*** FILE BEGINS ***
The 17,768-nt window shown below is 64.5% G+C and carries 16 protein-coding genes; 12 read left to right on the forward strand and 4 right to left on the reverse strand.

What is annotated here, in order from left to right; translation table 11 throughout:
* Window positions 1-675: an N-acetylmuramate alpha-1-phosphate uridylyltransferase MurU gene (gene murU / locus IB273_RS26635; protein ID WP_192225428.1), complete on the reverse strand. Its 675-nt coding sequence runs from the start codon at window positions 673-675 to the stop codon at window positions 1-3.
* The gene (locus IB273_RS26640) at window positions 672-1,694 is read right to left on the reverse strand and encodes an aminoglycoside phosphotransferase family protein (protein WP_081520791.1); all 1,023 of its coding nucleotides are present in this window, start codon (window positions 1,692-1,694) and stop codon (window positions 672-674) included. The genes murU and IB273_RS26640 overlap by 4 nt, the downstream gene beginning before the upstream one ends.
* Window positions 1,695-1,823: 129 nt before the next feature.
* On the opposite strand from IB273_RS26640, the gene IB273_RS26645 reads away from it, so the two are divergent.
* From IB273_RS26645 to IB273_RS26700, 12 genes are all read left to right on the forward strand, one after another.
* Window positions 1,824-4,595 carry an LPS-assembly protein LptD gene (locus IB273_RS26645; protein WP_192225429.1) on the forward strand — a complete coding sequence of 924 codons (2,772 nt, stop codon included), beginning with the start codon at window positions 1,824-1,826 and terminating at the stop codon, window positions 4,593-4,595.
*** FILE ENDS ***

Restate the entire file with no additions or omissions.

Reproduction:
The 17,768-nt window shown below is 64.5% G+C and carries 16 protein-coding genes; 12 read left to right on the forward strand and 4 right to left on the reverse strand.

What is annotated here, in order from left to right; translation table 11 throughout:
* Window positions 1-675: an N-acetylmuramate alpha-1-phosphate uridylyltransferase MurU gene (gene murU / locus IB273_RS26635; protein ID WP_192225428.1), complete on the reverse strand. Its 675-nt coding sequence runs from the start codon at window positions 673-675 to the stop codon at window positions 1-3.
* The gene (locus IB273_RS26640) at window positions 672-1,694 is read right to left on the reverse strand and encodes an aminoglycoside phosphotransferase family protein (protein WP_081520791.1); all 1,023 of its coding nucleotides are present in this window, start codon (window positions 1,692-1,694) and stop codon (window positions 672-674) included. The genes murU and IB273_RS26640 overlap by 4 nt, the downstream gene beginning before the upstream one ends.
* Window positions 1,695-1,823: 129 nt before the next feature.
* On the opposite strand from IB273_RS26640, the gene IB273_RS26645 reads away from it, so the two are divergent.
* From IB273_RS26645 to IB273_RS26700, 12 genes are all read left to right on the forward strand, one after another.
* Window positions 1,824-4,595 carry an LPS-assembly protein LptD gene (locus IB273_RS26645; protein WP_192225429.1) on the forward strand — a complete coding sequence of 924 codons (2,772 nt, stop codon included), beginning with the start codon at window positions 1,824-1,826 and terminating at the stop codon, window positions 4,593-4,595.